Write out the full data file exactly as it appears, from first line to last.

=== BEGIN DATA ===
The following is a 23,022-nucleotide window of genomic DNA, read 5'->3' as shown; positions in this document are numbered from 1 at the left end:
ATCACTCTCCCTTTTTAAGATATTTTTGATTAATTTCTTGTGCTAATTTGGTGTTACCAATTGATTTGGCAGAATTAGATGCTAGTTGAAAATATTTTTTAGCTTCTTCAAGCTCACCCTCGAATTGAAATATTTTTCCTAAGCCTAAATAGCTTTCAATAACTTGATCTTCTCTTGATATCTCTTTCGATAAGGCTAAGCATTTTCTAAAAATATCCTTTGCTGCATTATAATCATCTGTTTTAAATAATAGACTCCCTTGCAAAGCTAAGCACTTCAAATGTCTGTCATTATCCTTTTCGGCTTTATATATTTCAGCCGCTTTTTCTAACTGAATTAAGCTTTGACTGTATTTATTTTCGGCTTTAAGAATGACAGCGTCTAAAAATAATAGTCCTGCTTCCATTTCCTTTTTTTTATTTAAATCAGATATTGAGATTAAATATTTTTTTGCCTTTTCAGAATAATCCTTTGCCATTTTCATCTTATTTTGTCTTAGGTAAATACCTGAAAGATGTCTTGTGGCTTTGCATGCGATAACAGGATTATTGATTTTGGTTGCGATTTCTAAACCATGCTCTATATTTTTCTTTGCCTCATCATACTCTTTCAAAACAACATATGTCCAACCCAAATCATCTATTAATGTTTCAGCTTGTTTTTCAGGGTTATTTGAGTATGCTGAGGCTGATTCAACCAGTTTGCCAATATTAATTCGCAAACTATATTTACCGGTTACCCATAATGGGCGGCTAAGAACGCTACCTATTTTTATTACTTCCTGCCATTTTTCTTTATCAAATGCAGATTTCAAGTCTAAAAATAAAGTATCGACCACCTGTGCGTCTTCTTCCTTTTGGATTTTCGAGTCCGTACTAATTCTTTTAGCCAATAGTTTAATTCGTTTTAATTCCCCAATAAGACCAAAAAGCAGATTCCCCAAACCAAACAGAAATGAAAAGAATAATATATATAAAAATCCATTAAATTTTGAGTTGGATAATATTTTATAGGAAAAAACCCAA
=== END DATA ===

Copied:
The following is a 23,022-nucleotide window of genomic DNA, read 5'->3' as shown; positions in this document are numbered from 1 at the left end:
ATCACTCTCCCTTTTTAAGATATTTTTGATTAATTTCTTGTGCTAATTTGGTGTTACCAATTGATTTGGCAGAATTAGATGCTAGTTGAAAATATTTTTTAGCTTCTTCAAGCTCACCCTCGAATTGAAATATTTTTCCTAAGCCTAAATAGCTTTCAATAACTTGATCTTCTCTTGATATCTCTTTCGATAAGGCTAAGCATTTTCTAAAAATATCCTTTGCTGCATTATAATCATCTGTTTTAAATAATAGACTCCCTTGCAAAGCTAAGCACTTCAAATGTCTGTCATTATCCTTTTCGGCTTTATATATTTCAGCCGCTTTTTCTAACTGAATTAAGCTTTGACTGTATTTATTTTCGGCTTTAAGAATGACAGCGTCTAAAAATAATAGTCCTGCTTCCATTTCCTTTTTTTTATTTAAATCAGATATTGAGATTAAATATTTTTTTGCCTTTTCAGAATAATCCTTTGCCATTTTCATCTTATTTTGTCTTAGGTAAATACCTGAAAGATGTCTTGTGGCTTTGCATGCGATAACAGGATTATTGATTTTGGTTGCGATTTCTAAACCATGCTCTATATTTTTCTTTGCCTCATCATACTCTTTCAAAACAACATATGTCCAACCCAAATCATCTATTAATGTTTCAGCTTGTTTTTCAGGGTTATTTGAGTATGCTGAGGCTGATTCAACCAGTTTGCCAATATTAATTCGCAAACTATATTTACCGGTTACCCATAATGGGCGGCTAAGAACGCTACCTATTTTTATTACTTCCTGCCATTTTTCTTTATCAAATGCAGATTTCAAGTCTAAAAATAAAGTATCGACCACCTGTGCGTCTTCTTCCTTTTGGATTTTCGAGTCCGTACTAATTCTTTTAGCCAATAGTTTAATTCGTTTTAATTCCCCAATAAGACCAAAAAGCAGATTCCCCAAACCAAACAGAAATGAAAAGAATAATATATATAAAAATCCATTAAATTTTGAGTTGGATAATATTTTATAGGAAAAAACCCAA